Saturday, January 29, 2005


Saturday January 29th

Many of us know someone who has MS. I saw this article today "Chronic Lyme borreliosis at the root of multiple sclerosis - is a cure with antibiotics attainable?" written by Fritzsche M. of the Clinic for Internal and Geographical Medicine in Adliswil, Switzerland.
Worldwide, MS prevalence parallels the distribution of the Lyme disease pathogen Borrelia (B.) burgdorferi, and in America and Europe, the birth excesses of those individuals who later in life develop MS exactly mirror the seasonal distributions of Borrelia transmitting Ixodes ticks. In addition to known acute infections, no other disease exhibits equally marked epidemiological clusters by season and locality, nurturing the hope that prevention might ultimately be attainable.
What if?

Mover Mike

Chrenkoff in Through the Glass Darkly has an excellent post on how those like Slate's Fred Kaplan are part of a "school" that think America is a declining country. In the post he talks about the future of China and I was reminded of a recent (Jan. 14th to the 22nd of 2005) series of articles in the Asia Times:

Part 1) The Great Wall of shopping

But in a country where in 2003 (the latest data available) the average per capita disposable income in urban areas was 8,472 yuan ($1,033) a year, while for farmers it was only 2,622 yuan ($319) a year, who's really climbing the Great Wall of shopping?

Part 2)Selling China to the world

Made in China, move over: make way to Bought by China. The Middle Kingdom is no longer happy to be "just" the factory of the world, inundating us all with low-tech and mid-tech goods, from textiles to cell phones, from computers to toys, from cameras to bedside lamps.

Part 3)The hottest label: China chic

China entered 2005 celebrating a textile Big Bang: the end of the Multi-Fiber Arrangement, with all quotas on textile imports lifted by the World Trade Organization (WTO). Textiles represent 6% of world trade. China's current share of the US market is around 17%; it may soon rise to 50%. China's current share of the European Union market is 18%; it may soon rise to 30%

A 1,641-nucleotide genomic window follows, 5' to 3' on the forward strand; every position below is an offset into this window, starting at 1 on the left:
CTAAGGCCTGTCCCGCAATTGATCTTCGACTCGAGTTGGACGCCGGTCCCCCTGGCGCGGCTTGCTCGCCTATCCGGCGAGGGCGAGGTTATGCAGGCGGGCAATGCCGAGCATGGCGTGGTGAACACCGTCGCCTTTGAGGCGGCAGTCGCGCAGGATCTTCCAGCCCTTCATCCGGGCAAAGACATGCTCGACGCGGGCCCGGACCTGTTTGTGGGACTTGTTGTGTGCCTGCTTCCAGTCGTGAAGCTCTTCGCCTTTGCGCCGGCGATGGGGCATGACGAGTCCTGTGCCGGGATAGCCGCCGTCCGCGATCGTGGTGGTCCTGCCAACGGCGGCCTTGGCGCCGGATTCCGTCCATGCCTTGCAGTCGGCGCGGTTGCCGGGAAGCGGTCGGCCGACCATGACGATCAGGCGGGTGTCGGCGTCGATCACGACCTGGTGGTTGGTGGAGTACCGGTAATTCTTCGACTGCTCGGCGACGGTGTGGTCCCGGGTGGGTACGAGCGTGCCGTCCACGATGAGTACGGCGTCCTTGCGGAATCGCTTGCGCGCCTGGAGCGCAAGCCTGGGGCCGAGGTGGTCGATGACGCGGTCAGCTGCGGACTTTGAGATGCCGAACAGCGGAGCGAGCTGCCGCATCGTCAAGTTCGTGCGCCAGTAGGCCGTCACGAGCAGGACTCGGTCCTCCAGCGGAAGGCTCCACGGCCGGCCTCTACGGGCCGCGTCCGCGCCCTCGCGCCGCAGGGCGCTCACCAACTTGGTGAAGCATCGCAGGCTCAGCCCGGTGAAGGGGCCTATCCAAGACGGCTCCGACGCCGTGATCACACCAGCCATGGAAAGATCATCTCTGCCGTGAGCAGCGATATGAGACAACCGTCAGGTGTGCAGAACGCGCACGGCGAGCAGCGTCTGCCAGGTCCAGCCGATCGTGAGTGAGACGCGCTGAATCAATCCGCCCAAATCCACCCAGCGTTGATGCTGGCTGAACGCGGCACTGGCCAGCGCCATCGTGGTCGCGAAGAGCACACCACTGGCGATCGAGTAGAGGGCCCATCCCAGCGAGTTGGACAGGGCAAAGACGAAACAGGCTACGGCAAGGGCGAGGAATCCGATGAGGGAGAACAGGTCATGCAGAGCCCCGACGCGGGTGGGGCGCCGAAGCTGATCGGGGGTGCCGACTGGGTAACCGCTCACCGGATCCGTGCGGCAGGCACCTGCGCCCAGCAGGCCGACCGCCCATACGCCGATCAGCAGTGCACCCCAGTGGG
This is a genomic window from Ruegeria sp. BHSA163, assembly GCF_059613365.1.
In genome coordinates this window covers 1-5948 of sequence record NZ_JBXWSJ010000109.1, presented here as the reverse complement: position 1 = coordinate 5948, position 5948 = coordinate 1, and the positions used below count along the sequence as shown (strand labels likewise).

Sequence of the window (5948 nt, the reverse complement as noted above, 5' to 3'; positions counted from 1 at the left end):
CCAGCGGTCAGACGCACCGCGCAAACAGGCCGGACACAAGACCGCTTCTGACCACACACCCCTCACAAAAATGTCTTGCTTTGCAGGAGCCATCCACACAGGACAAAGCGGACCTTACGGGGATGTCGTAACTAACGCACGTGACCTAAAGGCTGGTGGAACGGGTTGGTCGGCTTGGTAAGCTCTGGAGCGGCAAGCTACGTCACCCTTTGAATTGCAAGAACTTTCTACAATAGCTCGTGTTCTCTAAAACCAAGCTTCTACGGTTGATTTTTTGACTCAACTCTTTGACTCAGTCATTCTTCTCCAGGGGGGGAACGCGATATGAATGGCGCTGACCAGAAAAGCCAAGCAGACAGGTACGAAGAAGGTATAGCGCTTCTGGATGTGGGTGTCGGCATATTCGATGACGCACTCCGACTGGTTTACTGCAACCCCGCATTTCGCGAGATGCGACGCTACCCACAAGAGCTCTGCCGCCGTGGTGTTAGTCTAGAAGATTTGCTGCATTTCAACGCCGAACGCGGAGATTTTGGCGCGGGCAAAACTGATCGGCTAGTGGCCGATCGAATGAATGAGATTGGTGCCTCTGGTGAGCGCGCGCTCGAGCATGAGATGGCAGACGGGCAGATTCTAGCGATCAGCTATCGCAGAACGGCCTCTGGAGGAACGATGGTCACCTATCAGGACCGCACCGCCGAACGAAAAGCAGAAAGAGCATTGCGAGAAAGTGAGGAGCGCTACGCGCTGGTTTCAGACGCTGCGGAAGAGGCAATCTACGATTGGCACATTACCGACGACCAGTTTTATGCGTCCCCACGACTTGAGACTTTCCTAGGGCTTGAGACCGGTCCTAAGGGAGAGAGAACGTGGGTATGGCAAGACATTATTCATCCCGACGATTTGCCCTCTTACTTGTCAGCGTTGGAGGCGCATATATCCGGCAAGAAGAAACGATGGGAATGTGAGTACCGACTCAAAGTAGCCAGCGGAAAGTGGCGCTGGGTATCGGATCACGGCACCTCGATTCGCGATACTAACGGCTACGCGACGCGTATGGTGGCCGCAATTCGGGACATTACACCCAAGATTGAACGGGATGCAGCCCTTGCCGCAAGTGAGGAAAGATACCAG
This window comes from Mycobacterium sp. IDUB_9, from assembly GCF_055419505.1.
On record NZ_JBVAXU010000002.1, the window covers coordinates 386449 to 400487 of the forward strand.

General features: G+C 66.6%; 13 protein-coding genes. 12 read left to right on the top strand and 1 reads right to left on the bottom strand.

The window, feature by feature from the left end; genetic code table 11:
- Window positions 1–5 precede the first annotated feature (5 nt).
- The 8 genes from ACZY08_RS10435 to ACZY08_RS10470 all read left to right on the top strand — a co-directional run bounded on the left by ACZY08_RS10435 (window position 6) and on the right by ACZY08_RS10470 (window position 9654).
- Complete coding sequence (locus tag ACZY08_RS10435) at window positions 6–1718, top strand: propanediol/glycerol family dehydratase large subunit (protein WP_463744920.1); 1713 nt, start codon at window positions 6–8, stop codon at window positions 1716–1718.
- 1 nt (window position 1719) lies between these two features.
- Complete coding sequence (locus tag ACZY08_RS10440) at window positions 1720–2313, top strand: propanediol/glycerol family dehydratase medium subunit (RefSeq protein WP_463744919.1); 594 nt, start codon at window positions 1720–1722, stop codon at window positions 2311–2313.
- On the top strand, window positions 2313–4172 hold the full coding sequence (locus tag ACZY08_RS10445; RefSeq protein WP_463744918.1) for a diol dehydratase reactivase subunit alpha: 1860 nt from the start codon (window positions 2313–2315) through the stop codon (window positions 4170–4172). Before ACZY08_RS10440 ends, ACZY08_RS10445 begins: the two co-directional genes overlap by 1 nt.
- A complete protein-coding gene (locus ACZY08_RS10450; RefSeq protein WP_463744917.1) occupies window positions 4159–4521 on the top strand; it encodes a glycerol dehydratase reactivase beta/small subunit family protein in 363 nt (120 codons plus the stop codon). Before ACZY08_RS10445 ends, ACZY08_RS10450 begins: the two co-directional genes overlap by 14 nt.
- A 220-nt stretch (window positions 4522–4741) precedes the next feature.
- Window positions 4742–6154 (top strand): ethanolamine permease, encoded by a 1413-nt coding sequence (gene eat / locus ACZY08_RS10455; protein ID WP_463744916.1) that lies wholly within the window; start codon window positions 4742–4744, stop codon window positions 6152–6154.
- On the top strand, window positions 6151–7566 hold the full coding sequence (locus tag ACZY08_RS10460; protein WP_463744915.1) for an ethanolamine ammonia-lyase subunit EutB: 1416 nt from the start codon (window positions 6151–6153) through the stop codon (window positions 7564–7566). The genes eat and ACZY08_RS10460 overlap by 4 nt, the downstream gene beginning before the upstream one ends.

Part 4)The peasant Tiananmen time bomb

Last October, The Chinese Peasant Study (more than 7 million pirated copies have been sold. The 460-page yellow-bound volume with the title in black characters can be easily found under the counter, even in some bookshops, for 22 yuan {US$2.65}) won the prestigious Lettre Ulysses Award, sponsored by the German magazine Lettre. The gritty, emotion-packed literary reportage depicts economic exploitation, social injustice and political oppression in rural China - as well as some extraordinary tales of resistance. It took three years to write and consumed all of Chen's and Wu's savings. They visited more than 50 towns throughout agricultural Anhui province, talked to scores of senior officials in Beijing and interviewed thousands of peasants to explain how, in its mad urbanization drive, the party not only neglected the lot of 900 million peasants - deprived of decent health care, welfare, education, the right to have more than one or two children - but also treated them harshly, plunging them in a guaiqian (vicious cycle) in which nothing has fundamentally changed a social structure that has been systematically exploiting Chinese peasants for centuries.
I suspect the MSM have created another Super Power that threatens the growth or life of the US, much like they did with the Soviet Union and the Economy of Japan and now China. China is undergoing tremendous growth and has put awful pressures on wages and employment of workers here and around the world. However, let's not ignore their problems.

I am always amazed at how this country continues to thrive and create new businesses even with the politicians and taxes and regulations.

Mover Mike

This page is powered by Blogger. Isn't yours?

Who Links Here
WWW Mover Mike